Another appealing aspect of self-help tools, particularly books, is their cosmopolitan flavor. In her ethnographic experience in Beijing, Judith Farquhar finds that self-help literature bridges between the individual and the global. These books, that are often translations of foreign works (and even if this is not the case, they normally introduce universal ‘scientific’ disciplines such as modern medicine, psychology, business management and more) and tend to deal with modern universal issues. When diving into such a book, a Chinese pregnant woman can identify with a counterpart in Europe, a Shanghainese business executive can unite with a New-Yorkian manager, and a Hangzhou teenager can read about adolescent love experienced by an Argentinean girl, depending on the book topic. Having this compass to the global human mainstream and consuming knowledge that is esteemed for bringing forth modern wisdom are two factors that seduce urban Chinese to this genre.

Where, then, self-help culture in China displays some local attributes, rather than simply a desire to become modern or Westernized? Although we do not always need to search for the impact of a ‘traditional’ Chinese culture, distinct local features in this cultural phenomenon do exist.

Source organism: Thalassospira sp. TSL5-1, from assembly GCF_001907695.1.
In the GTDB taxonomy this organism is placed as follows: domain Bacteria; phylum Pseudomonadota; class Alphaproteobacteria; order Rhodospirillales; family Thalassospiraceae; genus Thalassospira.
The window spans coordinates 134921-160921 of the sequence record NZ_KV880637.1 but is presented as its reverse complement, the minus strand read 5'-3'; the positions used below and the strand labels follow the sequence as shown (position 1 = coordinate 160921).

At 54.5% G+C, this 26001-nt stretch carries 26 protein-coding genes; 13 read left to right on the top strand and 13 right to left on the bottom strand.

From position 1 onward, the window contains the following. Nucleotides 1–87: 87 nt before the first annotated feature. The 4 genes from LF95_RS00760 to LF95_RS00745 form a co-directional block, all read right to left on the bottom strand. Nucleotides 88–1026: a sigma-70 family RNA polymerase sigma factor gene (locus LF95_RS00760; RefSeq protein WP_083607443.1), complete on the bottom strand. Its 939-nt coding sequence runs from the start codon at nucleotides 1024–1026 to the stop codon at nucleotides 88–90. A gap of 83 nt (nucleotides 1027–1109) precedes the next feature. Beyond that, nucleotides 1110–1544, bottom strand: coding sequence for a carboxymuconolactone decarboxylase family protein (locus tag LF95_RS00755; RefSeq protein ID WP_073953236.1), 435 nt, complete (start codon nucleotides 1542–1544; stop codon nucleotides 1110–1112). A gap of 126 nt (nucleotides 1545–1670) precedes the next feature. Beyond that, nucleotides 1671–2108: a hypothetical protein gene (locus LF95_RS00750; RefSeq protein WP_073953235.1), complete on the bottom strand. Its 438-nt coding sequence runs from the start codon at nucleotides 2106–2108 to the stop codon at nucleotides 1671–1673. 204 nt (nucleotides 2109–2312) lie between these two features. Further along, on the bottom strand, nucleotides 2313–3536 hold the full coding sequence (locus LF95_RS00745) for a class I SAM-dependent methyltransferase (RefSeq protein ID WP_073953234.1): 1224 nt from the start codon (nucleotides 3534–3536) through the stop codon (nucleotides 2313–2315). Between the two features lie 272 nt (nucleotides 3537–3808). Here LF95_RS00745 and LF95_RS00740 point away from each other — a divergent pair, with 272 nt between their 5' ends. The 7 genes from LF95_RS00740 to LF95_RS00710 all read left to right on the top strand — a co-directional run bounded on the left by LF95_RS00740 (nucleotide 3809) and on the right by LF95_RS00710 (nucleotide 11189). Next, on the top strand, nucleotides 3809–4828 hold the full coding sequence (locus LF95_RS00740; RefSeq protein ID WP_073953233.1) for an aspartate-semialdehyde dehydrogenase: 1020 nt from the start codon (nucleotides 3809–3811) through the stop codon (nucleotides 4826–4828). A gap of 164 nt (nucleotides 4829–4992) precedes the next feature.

The special cultural meanings of the advice industry in China can be found in psychological self-help material. In China, psychological counseling services are undergoing impressive development in recent years, yet they still face a high wall of public suspicion. Certain elements in Confucianism, the concept of mianzi (‘face’), and the stigmatization of mental disorders during the Mao years all prevent many people from addressing a psychologist even today. When therapy is initiated, it is normally short-termed and aims to remove an immediate challenge rather than reach the depths of one’s soul. Self-helps books in mental health allow readers to enjoy psychological insights (the discipline itself is receiving high public recognition in recent years) without risking their social status and engaging in a shameful therapeutic ‘confession’.